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Category: Japanese

Book!

Book!

I have two very important things to share with you. First, some of my writing appears in the above anthology, which is available now on Amazon and published by the very nice people at Camphor Press. Second — and of far greater importance — after years of writing/typing under the pen/keyboard name of Muzuhashi, I can reveal for the first time on these pages that my real name is Tom Gibb. Just to set the record straight, I am not,…

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The Japlish-to-Engrish dictionary

The Japlish-to-Engrish dictionary

It is a truth universally acknowledged that every J-blogger must one day post a series of photographs depicting hapless, hopeless, surreal and / or otherwise amusing uses of the English language by the Japanese. And after two years as Muzuhashi, so this day has come to pass. Some of the photos here were taken several years ago, some are of subjects that must surely have been spotted by other J-bloggers, some depict bizarre uses of the Japanese language by the…

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My Encounters With Alaska by Michio Hoshino

My Encounters With Alaska by Michio Hoshino

Back in 2004 when I was working for a conversation school in Tokyo, a student of mine had an important business meeting coming up with some foreign clients, and signed up for extra lessons so that he might better understand what was going on without having to be completely reliant on an interpreter. The meeting went well, and by way of thanks, he presented myself and another teacher at the school with gifts. Mine was a book called My Encounters…

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Arigato ありがとう

Arigato ありがとう

Most schools in Japan have a small radio studio, the main purpose of which is to facilitate the lunchtime broadcast. For this, two or three students talk about the day’s menu – for example, at one point last week we were treated to an explanation of both the history and nutritional value of the cocoa bean – and pass on information about school activities. At my elementary school, the results of a daily competition are announced, based on the number…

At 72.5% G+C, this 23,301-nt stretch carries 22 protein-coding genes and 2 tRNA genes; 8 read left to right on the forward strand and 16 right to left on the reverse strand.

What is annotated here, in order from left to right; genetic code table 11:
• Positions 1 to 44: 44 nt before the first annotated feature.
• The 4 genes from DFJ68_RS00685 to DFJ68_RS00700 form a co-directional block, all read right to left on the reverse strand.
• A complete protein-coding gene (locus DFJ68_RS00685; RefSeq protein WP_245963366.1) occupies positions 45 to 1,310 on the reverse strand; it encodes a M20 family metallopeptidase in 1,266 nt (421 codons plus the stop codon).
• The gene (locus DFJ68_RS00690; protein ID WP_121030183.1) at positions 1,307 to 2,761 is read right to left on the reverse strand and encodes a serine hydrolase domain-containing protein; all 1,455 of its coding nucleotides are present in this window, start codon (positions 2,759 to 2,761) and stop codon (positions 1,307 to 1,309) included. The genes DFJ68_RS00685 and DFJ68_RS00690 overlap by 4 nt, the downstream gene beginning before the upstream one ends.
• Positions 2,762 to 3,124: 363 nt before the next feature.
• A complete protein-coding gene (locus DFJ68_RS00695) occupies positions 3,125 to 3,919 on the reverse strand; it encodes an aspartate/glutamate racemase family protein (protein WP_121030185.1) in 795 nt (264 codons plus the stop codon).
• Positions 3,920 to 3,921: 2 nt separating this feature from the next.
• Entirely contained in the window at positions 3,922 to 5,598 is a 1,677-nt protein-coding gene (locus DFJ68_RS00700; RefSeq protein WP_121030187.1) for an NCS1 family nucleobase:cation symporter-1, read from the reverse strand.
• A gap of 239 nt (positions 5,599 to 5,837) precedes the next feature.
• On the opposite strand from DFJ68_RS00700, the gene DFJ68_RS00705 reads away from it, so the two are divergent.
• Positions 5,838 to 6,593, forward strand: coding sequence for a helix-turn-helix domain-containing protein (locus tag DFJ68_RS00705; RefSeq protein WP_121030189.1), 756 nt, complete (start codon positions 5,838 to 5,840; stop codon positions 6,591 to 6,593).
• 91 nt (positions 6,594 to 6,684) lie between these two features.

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Do-Re-Mi ドレミの歌

Do-Re-Mi ドレミの歌

The other day Do-Re-Mi from The Sound Of Music was playing in the background during a TV programme about Switzerland, and Mrs M started singing along. ‘Do is the do of doughnut,’ she sang. ‘Re is the re of…’‘Hang on, hang on,’ I interrupted. ‘Did you just say “doughnut”?’‘Yes. “Do is the do of doughnut”. Why?’‘Do isn’t the do of doughnut! Do is a deer, a female deer!’‘What, you mean the English lyrics are different?’ Over the years, several people…

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Karoh-shi 過労死

Karoh-shi 過労死

Many of us have had reason to complain about our job at some point or another, but the next time you feel like handing in your resignation and storming out of the office in a huff, spare a thought for the subject of this recent news story:Death by overwork: only three days off in thirteen months – charges filed against presidents of confectionery company The supervisory office for labour standards in Mito City and the Mito City public prosecutor’s office…

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Hay fever 花粉症

Hay fever 花粉症

It may seem a little strange given the fact that it was snowing the other day, but a lot of people are already suffering from hay fever, a condition that until a few decades ago was practically unheard of in Japan. Rather than summer grass pollen – which turns my nose into the physical equivalent of a bath tap with a broken washer when I’m in the UK – the problem here is spring tree pollen, specifically sugi (杉 /…

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JLPT 日本語能力試験

JLPT 日本語能力試験

I hereby wish to announce my retirement from studying Japanese. Or perhaps ‘semi-retirement’ would be a better way of putting it: what I want to semi-retire from is the student-y part of studying, so from now on there will be no more weekday evenings at the Adult Learning Centre, no more Saturday mornings at the Centre For International Communication, and no more poring over endless photocopies of convoluted explanations of the incredibly subtle difference between equally obscure grammatical constructions. My…

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Japanese 日本語

Japanese 日本語

Even though I have been learning it for eight years, my Japanese is still rubbish. This is quite a painful thing to have to admit to, but it’s true. Sure, I can sit down and translate a newspaper article with the help of one or two online and offline dictionaries. I can watch a film or a TV programme and know roughly what’s going on. I can ask for directions to the nearest post office and quite possibly find the…

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From the archives III

From the archives III

For the past couple of years, a good deal of my Japanese practice has consisted of reading those free newspapers that are published by the Japanese expat community in London, namely News Digest, the thrillingly titled Japan Update Weekly (formerly known as Bay Spo) and Weekly Journey. Weekly Journey is my favourite of the three, and its most interesting feature is a page of bizarre stories  trawled from the week’s news, stories that usually involve bungled crimes or deviant behaviour…

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